Talking about horseshoe crabs and Big Stone Beach
You have to go north of Broadkill to find the best spots in the brackish water of the Delaware Bay for horseshoe crabs to breed. Accordingly, we’ve driven 30 miles past Milford to Big Stone Beach to walk with Kate Fleming, a coastal ecologist with Delaware Sea Grant, whose principal job is to keep tabs on the spawning horseshoe crab population.
Kate embodies my personal theory that there’s been a generational divide in America as stark as the different strata in a sedimentary rock outcropping.
Those under 40, having come of age with their personal futures threatened by the planet’s environmental collapse, are different in fundamental ways from those of us over 40 who, if not in denial, take secret comfort that we’ll be dead and gone when things get really bad.
Her career track illustrates my point: College at George Washington University intending to pursue international relations. Which led to global public health. Which led to a specialty in ‘anthropogenics,’ or human-caused disturbances. Which led to a once-in-a-lifetime experience doing shipboard research tagging striped bass and Atlantic salmon. Which led to her current career in ecology and choice to work in low-lying Delaware because it’s on the front lines of climate change (worst-case estimates project loss of 11 percent of the state to rising seas by 2100).
A few words about Big Stone Beach, once one man’s private holding until it was deeded to the state. For starters, the ‘big stones’ are in fact not stones (which accounts for the absence of such formations elsewhere on the bay). Rather, they are the accumulated secretions from eons of worms which use their self-made mounds for shelter. Another one of nature’s wonders.
Horseshoe crabs (the name’s a misnomer; they’re actually invertebrate arthropods akin to spiders) have been around in their present form for 3 million years, give or take.
Which means they long ago conclusively solved the evolutionary riddle of their niche. That is, until people discovered a use for their blood and began reducing their numbers.
Simply put, the crabs immunize bacteria by secreting particles in their blood that clot into a white goo. The pharmaceutical and medical instrument industries test the purity of their products using droplets of the blood – no goo, no germs.
Which has led to commercial harvesting.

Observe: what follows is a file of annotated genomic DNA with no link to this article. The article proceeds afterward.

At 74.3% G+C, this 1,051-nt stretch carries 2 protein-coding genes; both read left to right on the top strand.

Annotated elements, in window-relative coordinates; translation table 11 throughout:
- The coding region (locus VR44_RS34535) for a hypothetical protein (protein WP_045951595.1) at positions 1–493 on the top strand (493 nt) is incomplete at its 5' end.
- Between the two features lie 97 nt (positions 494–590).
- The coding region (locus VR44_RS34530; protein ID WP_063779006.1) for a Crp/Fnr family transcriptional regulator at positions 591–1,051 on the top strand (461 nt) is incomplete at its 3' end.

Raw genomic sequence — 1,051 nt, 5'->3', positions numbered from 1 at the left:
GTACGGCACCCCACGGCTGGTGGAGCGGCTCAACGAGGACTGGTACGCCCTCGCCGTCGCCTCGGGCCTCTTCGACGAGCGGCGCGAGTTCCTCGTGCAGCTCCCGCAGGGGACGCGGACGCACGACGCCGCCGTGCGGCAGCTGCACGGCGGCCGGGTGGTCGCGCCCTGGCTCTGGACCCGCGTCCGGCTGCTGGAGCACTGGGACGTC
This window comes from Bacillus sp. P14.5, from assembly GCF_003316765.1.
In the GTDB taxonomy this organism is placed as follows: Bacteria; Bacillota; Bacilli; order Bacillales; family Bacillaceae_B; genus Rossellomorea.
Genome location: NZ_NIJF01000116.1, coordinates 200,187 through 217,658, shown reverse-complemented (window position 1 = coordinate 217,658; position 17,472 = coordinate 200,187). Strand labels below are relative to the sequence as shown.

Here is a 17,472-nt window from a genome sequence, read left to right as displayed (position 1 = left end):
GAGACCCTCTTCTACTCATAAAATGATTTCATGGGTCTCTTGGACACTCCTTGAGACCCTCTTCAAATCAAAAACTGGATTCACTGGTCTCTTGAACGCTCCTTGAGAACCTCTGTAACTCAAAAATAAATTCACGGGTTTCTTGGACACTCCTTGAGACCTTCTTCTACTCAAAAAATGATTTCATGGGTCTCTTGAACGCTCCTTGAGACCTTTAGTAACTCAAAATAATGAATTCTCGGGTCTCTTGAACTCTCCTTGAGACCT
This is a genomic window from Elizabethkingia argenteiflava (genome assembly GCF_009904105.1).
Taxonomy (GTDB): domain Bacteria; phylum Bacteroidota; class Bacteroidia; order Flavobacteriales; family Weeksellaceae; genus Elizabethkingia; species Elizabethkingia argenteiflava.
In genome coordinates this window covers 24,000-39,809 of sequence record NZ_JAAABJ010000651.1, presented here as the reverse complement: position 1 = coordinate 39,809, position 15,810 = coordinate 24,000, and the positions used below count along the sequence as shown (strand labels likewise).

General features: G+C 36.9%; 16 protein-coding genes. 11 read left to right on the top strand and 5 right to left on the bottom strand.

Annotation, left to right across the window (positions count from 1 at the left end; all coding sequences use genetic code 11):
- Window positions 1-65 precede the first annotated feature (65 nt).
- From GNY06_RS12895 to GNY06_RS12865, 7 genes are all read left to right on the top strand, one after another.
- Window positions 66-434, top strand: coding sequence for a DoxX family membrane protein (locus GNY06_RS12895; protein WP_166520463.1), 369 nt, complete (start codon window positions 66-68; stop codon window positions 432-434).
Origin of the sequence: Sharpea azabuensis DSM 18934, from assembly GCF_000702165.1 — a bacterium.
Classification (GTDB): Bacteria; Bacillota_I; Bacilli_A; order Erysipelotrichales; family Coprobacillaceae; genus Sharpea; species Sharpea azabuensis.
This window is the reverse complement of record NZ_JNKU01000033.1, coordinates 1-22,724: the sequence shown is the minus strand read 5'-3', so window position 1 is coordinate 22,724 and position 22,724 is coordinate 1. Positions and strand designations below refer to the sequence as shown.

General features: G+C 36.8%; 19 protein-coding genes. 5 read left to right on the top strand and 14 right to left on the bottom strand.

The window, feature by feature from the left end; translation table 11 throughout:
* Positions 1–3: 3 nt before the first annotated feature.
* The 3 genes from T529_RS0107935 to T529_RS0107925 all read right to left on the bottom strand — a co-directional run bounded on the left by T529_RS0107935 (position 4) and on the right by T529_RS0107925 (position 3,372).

There are official quotas, in principle, but with a price on their heads, the horseshoe crabs’ sustainability is increasingly problematic. And, in the ecological chain, that poses threats to long-distance migrating birds that depend on their super protein-rich eggs to fuel journeys that can stretch from Patagonia to the Arctic tundra.
Hence the annual count to monitor populations during the full moons of May and June.
Those are the nights when females, which have migrated to shallow coastal waters, crawl onto the mud where they’ll lay 20 egg clusters during a single spawning season, with about 4,000 eggs per cluster.
They’re followed by crews of smaller males, with front claws specifically designed for the purpose, struggling to climb atop them and be the alpha who spreads his seed. Kate’s specific task, with the help of citizen scientist volunteers, is to document the ratio of males to females.
The Delaware Bay is a global hot spot for this veritable orgy (breeding in captivity hasn’t worked; mating occurs only on the same sand where the eggs hatched).
Crabs trapped on the beach, too exhausted to return to the water, desiccate the next day in the sun. If you want to throw one back, don’t pick it up by the fragile tail, which easily breaks off, because that’s what the crab uses to navigate.
Kate stops to examine the wrack line, the edges of residue in the sand left by upwashing tide, the detritus most of us ignore.
“A groomed beach is good for sunbathing, but that destroys the wrack, and the wrack is where the food chain starts,” she said. “Washed-up grasses provide shade that traps moisture; beetles and arthropods feed off the organic material, and they make the prey base for migratory sea birds.”
She spots the shell of a mantis shrimp, a rare find on this beach. They’re thought to have the most complex visual systems ever discovered (humans have three types of photoreceptors, while mantis shrimp have more than a dozen). “Their eyes are crazy; they see colors nobody else sees.”
As we’re leaving, Kate explains that she loves this place because, without a community of houses behind it, there’s little human intrusion. “I get to appreciate its importance for habitat resilience. It’s a window into natural processes that we don’t often get to see or appreciate.”